In the case of Blu-ray vs HD DVD, not a lot. Unless, that is, you have a vested interest in reducing consumer confidence, spending tech-company cash and wasting early adopters’ hard-earned moolah.
But nothing becomes a largely pointless spat quite like its leaving. At least it ended quickly.
Only a week or two ago my erstwhile colleague Robin Morris was confidently predicting that HD DVD had shot its collective bolt, and Blu-ray was to emerge victorious. Fervent HD DVD fans queued up to accuse Robin of ignorance, bias and worse, but he was right. And prescient.
As early as mid-February, Toshiba pulled the plug on HD DVD and, in effect, gave Blu-ray a clear run at replacing DVD-ROM as the digital-storage and -distribution media of choice. So unlike Betamax users in the 80s - slowly marooned on an island of obsolete hardware - the pain for HD DVD owners will at least be swift. If stinging.
And HD DVD owners have the consolation of knowing that their drives are marginally the better technology (like, er, Betamax).
So what went wrong for Toshiba and HD DVD? To understand the present, Grasshopper, we must look to the past.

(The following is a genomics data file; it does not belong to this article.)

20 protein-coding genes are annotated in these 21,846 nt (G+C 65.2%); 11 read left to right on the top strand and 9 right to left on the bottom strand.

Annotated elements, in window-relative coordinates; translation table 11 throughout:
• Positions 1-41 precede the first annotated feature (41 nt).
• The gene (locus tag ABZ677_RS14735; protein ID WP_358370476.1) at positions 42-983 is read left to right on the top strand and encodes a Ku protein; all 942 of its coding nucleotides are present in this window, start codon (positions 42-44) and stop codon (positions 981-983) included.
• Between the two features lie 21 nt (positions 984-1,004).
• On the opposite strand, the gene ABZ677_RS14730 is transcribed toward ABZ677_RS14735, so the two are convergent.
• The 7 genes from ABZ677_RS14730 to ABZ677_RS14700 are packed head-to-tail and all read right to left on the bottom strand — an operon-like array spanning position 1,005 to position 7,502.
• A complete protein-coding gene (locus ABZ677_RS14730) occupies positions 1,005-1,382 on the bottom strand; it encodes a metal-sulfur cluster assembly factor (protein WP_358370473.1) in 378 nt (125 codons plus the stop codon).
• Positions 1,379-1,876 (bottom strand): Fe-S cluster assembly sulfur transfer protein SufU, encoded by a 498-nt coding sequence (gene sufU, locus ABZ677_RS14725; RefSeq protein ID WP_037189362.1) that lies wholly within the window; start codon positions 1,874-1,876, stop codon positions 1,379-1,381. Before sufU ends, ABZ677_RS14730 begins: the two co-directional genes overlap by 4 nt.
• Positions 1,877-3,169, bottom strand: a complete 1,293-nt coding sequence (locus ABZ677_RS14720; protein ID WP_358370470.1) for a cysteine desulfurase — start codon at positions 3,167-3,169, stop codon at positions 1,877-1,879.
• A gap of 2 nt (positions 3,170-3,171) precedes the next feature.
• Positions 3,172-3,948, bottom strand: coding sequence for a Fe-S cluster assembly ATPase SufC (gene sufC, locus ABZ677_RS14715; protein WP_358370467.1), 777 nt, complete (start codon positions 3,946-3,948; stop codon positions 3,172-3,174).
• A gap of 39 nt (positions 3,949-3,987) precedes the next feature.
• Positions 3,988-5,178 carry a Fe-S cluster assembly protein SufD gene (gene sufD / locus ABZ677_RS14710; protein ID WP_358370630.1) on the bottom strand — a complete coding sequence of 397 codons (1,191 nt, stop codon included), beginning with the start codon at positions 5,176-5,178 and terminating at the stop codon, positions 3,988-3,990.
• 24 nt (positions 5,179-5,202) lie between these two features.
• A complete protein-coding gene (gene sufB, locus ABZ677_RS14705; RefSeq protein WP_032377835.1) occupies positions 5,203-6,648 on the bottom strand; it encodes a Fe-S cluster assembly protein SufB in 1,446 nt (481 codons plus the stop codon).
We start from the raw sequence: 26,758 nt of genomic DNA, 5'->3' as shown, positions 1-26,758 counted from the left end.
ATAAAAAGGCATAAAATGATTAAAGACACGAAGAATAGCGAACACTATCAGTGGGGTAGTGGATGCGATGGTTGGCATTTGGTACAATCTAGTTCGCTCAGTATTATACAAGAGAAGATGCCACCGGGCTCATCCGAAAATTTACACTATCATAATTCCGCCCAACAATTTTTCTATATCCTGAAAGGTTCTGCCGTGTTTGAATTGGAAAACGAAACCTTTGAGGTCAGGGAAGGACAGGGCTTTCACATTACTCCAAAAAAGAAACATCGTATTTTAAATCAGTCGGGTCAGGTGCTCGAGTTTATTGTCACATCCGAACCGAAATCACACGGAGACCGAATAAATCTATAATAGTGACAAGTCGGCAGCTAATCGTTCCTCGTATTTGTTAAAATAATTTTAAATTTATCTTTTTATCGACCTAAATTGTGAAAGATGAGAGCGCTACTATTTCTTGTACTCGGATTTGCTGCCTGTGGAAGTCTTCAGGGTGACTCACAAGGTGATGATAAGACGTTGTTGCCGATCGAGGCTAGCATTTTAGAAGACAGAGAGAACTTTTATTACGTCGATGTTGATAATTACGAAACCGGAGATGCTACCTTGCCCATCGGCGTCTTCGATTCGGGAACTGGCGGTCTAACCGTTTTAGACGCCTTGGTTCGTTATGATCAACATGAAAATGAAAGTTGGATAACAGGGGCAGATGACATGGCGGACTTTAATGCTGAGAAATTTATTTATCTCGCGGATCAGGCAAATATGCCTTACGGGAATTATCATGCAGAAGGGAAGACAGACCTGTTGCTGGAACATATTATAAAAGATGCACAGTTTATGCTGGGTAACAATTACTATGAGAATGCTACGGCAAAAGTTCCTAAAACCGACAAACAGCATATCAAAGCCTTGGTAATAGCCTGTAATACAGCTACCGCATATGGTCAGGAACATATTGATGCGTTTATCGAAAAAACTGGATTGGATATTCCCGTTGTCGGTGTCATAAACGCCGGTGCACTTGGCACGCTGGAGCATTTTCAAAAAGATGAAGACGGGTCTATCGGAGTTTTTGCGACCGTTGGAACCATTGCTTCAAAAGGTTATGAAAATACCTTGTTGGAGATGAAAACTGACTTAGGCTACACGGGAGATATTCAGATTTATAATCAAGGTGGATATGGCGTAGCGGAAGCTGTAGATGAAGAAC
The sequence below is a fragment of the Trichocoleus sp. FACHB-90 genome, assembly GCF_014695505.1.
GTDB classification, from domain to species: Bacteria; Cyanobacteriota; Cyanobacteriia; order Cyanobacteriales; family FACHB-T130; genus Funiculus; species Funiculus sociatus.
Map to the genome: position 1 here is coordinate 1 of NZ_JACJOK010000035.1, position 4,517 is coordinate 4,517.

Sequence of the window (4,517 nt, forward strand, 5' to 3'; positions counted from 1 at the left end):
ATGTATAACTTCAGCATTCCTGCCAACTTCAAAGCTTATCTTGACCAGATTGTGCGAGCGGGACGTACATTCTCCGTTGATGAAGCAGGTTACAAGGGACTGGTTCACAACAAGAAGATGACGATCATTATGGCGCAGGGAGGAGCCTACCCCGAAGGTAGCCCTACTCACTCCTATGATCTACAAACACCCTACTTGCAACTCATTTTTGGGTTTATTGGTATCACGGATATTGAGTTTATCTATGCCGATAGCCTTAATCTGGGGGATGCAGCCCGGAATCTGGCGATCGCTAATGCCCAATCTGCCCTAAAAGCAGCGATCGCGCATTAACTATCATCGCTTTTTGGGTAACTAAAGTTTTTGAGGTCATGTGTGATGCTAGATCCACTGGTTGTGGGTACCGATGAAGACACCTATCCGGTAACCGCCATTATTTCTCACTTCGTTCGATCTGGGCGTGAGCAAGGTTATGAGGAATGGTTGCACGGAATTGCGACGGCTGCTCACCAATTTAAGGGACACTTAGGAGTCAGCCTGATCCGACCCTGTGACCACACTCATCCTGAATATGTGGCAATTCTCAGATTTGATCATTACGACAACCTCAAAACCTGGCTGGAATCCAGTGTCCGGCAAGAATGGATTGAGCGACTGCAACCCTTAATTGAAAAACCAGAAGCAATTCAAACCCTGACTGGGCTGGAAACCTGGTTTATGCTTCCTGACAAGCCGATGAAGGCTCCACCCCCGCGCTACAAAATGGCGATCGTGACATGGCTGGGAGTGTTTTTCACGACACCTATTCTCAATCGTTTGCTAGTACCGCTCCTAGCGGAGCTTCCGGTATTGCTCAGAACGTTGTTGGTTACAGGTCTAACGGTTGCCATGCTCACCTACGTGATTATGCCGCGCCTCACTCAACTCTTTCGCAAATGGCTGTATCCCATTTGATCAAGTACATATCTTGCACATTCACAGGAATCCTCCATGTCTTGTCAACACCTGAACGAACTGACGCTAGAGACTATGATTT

The broadcast industry was using Beta video for years after VHS ‘won’ that most bitter of format wars. But the best content was available to punters only on VHS. (In fact, if memory serves me, the best content was available only on massive, top-loading VHS players with repetitive-strain inducing buttons and wired remotes. Hard times.)
And beyond a base level of broadcast quality, normal people are much more interested in a DVD’s content than they are in ‘the best technology’. (By saying ‘normal people’, I’m excluding übergeeks.) By getting the big TV and movie studios to back Blu-ray, Sony backed HD DVD into a corner from which it could not escape. At least, not without a muscle-bound movie star at its side.